Thursday’s Papers: Furor over Moustafa’s “light” sentence, debate on Mubarak’s economic legacy

The furor over the "light" 15-year sentence–down from the death penalty–given to Egyptian tycoon Hisham Talaat Moustafa receives front-page headlines in today's newspapers.

All the major papers focus their coverage on the political and economic fallout of the changed ruling–one that also changed the prison garb of Moustafa from a red jumpsuit (attire worn by those on death row) to a blue suit.

The independent Al-Dostour headlines "Egypt is still surprised by Talaat's (new) sentence." The paper argues that the "quick verdict and its surprises and the compromises made by the defense lawyer have made all the verdict’s surroundings ambiguous."

Al-Dostour publishes an opinion piece by acting judge and Court of Cassation Vice President Ahmed Mekki, who argues that the verdict may violate the penal code divisions which state both alleged perpetrators of the murder, Moustafa and his accomplice Mohsen al-Sukkary, should face the same sentence. Al-Sukkary received a 25-year sentence.

Other law professors say the verdict violates the criminal court's procedures because it was issued too quickly.

The independent Al-Shorouk has two exculsive short interviews with Moustafa's lawyers who argue, in contrast, that the verdict is "legally correct".

The paper quotes Farid al-Deeb, head of Moustafa's defense team, as saying the panel of three judges was convinced that his client is responsible for the murder of the Lebanese pop singer Suzanne Tamim.

According to al-Deeb, the judges were also convinced that Tamim "provoked him (Moustafa), cheated on him, stole him, got his money and then went with another man."

In its coverage of the same issue, state-owned Al-Ahram quotes a "distinguished judicial source," who says the verdict comes after careful deliberations from the court's judges.

Meanwhile, state-owned Al-Gomhorriya discusses the possibility of a return to the death sentence. The paper says, quoting judicial sources, the prosecution office is convinced that Moustafa deserves the death penalty.

In other news, Prime Minister Ahmed Nazif's statements Wednesday denying the ruling National Democratic Party (NDP) has selected its presidential candidate, hasn't provoked much debate in independent or state-owned newspapers.

Speaking at the Euromoney Conference, Nazif said "If he (President Mubarak) feels capable of running for another term then we will all stand behind him. He is the leader of the NDP and we should wait for his decision before thinking of any other alternative–not to say that there aren't any other alternatives."

Coverage President Mubarak's new project openings and meetings with artists are peppered throughout today's newspapers. State-owned Al-Ahram allocates almost a full page and a half to Mubark's visits to Burj Alarb city to check on factory developments in the area.

Minister of Trade and Industry Rachid Mohamed Rachid, according to the paper, emphasized the achievements made during Mubarak's fifth presidential term. Industrial investments reached LE150 billion during the six-year period, Rachid said.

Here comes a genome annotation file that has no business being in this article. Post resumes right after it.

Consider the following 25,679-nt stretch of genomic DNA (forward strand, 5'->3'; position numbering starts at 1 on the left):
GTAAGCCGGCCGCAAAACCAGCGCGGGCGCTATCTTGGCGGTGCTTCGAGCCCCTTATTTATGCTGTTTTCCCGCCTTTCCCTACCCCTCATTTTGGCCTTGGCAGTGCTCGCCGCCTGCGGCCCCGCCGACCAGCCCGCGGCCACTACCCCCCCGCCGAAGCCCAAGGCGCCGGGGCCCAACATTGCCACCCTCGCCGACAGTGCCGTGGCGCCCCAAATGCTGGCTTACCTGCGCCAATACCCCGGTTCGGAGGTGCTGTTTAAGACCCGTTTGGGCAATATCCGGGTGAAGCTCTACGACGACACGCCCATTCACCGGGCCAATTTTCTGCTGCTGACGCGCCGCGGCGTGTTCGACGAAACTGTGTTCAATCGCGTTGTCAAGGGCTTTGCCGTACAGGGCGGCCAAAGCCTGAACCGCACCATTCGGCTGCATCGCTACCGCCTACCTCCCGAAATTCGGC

Al-Wafd newspaper takes a different stance on the economic legacy of Mubarak's fifth term. The paper chastises Economic Development Minister Osman Mohamed Osman's Wednesday remarks in which he argued the country's poverty rate is decreasing–a result of the country's growing economy.

The economy grew by 5.2 percent in the 2009/10 fiscal year and 4.7 percent in 2008/09.

"We could reach a poverty rate of 15 percent" by 2015, said Osman.

However, the paper doesn't offer a substantive critique of Osman's remarks. Instead it allocates a whole page for a feature article that exposes the extreme poverty that people who live in the graveyards face.

According to the feature, people aren't financially capable of sending their kids to school or purchasing basic food items.

The article highlights the impact of soaring prices for staple products–now a kilo of tomato costs eight pounds, a kilo of peas costs 10 pounds, and a kilo of rice costs four pounds–on less privileged Egyptians.

A special section in the state-owned Al-Ahram Alektesady magazine juxtaposes the differences in Egyptian papers in their propensity to criticize the government. The 15-page section also discussed anxiety over the rise of privately owned newspapers.

Alektesady attacked independent newspapers for not having a "patriotic agenda" while saying it is convinced private newspapers do not pose a challenge to state-owned newspapers.

A 2010 annual report by Reporters without Borders ranked Egypt dismally low (numbering 143 among 175 countries) in press freedoms.

Egypt's papers:

Al-Ahram: Daily, state-run, largest distribution in Egypt

Al-Akhbar: Daily, state-run, second to Al-Ahram in institutional size

Al-Gomhorriya: Daily, state-run

Rose el-Youssef: Daily, state-run, close to the National Democratic Party's Policies Secretariat

Al-Dostour: Daily, privately owned

Al-Shorouk: Daily, privately owned

Al-Wafd: Daily, published by the liberal Wafd Party

Al-Arabi: Weekly, published by the Arab Nasserist party

Youm7: Weekly, privately owned

Sawt el-Umma: Weekly, privately owned

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